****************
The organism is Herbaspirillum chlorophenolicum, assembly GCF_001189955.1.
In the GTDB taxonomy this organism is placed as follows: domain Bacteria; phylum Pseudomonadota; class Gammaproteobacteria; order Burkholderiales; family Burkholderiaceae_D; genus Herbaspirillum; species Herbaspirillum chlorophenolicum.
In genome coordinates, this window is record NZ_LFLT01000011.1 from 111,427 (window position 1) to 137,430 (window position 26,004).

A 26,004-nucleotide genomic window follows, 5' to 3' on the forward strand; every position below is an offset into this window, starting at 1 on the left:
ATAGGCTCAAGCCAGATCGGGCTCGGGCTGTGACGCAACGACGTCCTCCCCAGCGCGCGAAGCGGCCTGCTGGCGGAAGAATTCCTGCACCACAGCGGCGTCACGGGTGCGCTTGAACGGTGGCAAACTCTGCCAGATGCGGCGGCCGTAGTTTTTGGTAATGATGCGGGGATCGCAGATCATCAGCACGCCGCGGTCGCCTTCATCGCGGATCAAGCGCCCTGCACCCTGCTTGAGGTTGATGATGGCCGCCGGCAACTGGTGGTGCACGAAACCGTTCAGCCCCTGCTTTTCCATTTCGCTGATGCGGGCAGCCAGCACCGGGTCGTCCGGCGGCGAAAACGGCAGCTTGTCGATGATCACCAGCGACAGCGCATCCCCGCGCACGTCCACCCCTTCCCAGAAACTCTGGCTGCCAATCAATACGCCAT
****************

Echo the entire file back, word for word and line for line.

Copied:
The organism is Herbaspirillum chlorophenolicum, assembly GCF_001189955.1.
In the GTDB taxonomy this organism is placed as follows: domain Bacteria; phylum Pseudomonadota; class Gammaproteobacteria; order Burkholderiales; family Burkholderiaceae_D; genus Herbaspirillum; species Herbaspirillum chlorophenolicum.
In genome coordinates, this window is record NZ_LFLT01000011.1 from 111,427 (window position 1) to 137,430 (window position 26,004).

A 26,004-nucleotide genomic window follows, 5' to 3' on the forward strand; every position below is an offset into this window, starting at 1 on the left:
ATAGGCTCAAGCCAGATCGGGCTCGGGCTGTGACGCAACGACGTCCTCCCCAGCGCGCGAAGCGGCCTGCTGGCGGAAGAATTCCTGCACCACAGCGGCGTCACGGGTGCGCTTGAACGGTGGCAAACTCTGCCAGATGCGGCGGCCGTAGTTTTTGGTAATGATGCGGGGATCGCAGATCATCAGCACGCCGCGGTCGCCTTCATCGCGGATCAAGCGCCCTGCACCCTGCTTGAGGTTGATGATGGCCGCCGGCAACTGGTGGTGCACGAAACCGTTCAGCCCCTGCTTTTCCATTTCGCTGATGCGGGCAGCCAGCACCGGGTCGTCCGGCGGCGAAAACGGCAGCTTGTCGATGATCACCAGCGACAGCGCATCCCCGCGCACGTCCACCCCTTCCCAGAAACTCTGGCTGCCAATCAATACGCCAT